Shell is racing to begin a massive drilling campaign in US Arctic waters before they freeze over and postpone activities by a year.
The FTSE 100 oil company has invested about $4.5bn (£2.9bn) over the past seven years and fought off more than 50 lawsuits, including from environmentalists and indigenous Alaskan groups, in its controversial attempt to access the US Arctic's vast oil reserves in the Chukchi and Beaufort seas. It had hoped to begin exploratory drilling in July off the coast of northern Alaska.
But delays in securing certification for its giant spill-containment barge, the Arctic Challenger, mean Shell has already missed that deadline and concerns are mounting in the City that if the vessel is not authorised this week the company will miss its chance to begin drilling this year. "I'm starting to think it won't happen this year," said Andrew Whittock, an analyst at Liberum Capital.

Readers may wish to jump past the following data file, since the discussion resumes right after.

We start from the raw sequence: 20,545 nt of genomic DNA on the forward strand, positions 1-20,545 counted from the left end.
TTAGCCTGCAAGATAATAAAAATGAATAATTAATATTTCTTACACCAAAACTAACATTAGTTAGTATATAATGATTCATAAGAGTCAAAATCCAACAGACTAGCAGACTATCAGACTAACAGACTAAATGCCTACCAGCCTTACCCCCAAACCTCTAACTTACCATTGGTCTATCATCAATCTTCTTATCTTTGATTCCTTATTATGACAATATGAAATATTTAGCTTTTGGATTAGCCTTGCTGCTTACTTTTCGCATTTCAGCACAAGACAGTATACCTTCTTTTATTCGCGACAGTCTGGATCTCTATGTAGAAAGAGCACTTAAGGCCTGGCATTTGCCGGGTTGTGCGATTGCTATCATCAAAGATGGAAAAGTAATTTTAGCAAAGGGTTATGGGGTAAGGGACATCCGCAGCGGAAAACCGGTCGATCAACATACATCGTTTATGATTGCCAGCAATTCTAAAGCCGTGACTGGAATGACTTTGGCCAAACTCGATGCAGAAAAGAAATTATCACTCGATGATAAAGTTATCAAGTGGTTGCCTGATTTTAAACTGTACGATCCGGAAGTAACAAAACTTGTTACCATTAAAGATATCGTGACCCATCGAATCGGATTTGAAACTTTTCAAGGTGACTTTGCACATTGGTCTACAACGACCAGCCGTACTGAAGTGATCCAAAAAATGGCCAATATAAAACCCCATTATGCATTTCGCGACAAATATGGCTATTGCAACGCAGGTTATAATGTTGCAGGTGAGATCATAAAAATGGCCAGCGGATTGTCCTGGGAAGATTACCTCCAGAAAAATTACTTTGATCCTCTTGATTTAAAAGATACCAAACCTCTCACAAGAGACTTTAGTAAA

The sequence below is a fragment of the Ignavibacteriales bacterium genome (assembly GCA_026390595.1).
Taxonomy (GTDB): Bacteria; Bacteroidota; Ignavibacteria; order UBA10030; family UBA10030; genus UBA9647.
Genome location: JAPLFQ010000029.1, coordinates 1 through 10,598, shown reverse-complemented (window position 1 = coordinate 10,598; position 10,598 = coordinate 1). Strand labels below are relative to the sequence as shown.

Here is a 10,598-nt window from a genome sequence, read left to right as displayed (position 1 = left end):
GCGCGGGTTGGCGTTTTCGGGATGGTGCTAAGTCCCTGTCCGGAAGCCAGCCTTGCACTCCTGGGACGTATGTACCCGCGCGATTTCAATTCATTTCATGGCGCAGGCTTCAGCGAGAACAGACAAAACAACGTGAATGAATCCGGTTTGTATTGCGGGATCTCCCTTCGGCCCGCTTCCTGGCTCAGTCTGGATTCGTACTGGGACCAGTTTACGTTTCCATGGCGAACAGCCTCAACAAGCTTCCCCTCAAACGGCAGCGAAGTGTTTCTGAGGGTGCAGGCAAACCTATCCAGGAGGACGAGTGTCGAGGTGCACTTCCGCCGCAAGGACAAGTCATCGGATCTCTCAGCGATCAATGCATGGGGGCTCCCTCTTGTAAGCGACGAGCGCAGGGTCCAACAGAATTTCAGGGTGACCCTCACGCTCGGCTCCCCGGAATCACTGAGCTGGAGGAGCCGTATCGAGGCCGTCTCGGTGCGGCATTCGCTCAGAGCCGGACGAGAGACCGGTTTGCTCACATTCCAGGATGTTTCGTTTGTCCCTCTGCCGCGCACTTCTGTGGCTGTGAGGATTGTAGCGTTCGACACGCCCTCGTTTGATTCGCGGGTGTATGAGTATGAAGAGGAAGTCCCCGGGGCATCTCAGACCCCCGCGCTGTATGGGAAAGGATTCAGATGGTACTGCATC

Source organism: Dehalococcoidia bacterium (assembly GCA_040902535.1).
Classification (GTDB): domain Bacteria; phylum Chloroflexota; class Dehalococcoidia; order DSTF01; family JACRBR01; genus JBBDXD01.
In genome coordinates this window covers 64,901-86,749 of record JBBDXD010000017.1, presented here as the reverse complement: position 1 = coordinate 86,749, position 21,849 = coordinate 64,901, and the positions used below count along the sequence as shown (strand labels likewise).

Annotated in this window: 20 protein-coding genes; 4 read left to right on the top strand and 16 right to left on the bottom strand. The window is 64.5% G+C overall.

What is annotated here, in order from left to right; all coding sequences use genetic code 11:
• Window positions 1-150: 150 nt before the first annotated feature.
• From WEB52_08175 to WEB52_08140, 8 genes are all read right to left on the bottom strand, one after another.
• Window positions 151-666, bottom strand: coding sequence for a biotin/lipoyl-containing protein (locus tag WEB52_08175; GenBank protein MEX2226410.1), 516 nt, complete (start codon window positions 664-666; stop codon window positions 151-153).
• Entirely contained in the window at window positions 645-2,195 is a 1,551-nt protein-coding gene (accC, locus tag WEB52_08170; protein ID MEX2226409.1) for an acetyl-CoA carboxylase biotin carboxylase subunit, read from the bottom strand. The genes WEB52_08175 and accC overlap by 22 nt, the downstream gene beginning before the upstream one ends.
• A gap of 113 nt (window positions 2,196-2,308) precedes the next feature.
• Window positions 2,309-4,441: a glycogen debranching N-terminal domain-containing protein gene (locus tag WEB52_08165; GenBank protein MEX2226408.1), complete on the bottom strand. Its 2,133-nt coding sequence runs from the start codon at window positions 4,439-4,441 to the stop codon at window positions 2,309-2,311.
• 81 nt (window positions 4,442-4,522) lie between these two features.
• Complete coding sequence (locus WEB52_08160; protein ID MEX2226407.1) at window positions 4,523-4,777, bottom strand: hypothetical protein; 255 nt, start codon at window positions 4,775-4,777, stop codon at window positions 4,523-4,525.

Iain Pyle, an analyst at Sanford C Bernstein, added: "We're at a crunch time. I don't know exactly how much time they need but we're at a point now where it's looking like it might not happen this year. And any wells they do begin drilling they will really want to complete. There is no point in starting a well this year, plugging it, and finishing it off next year. That will only add to the cost."
Shell has converted the 300ft Arctic Challenger to comply with heightened safety requirements imposed by the US in the wake of BP's Gulf of Mexico oil spill in 2010. But the US Coast Guard still believes there are deficiencies in the barge's safety systems.
A Shell spokeswoman said the company expected to have everything mended by the end of the month.
Analysts said it typically took between two weeks and a month to drill an Artic well, while it is expected to take between two and three weeks to sail the Artic Challenger from Bellingham to northern Alaska, meaning any drilling would be unlikely to commence much before mid-September, at the earliest.
A Shell spokeswoman said: "Our goal remains to drill and complete as many wells as time will allow this open-water drilling season."
Shell's permits mean it can only drill between July and 24 September in the Chukchi sea, when the amount of ice makes it difficult to work – and to clean up any oil spills.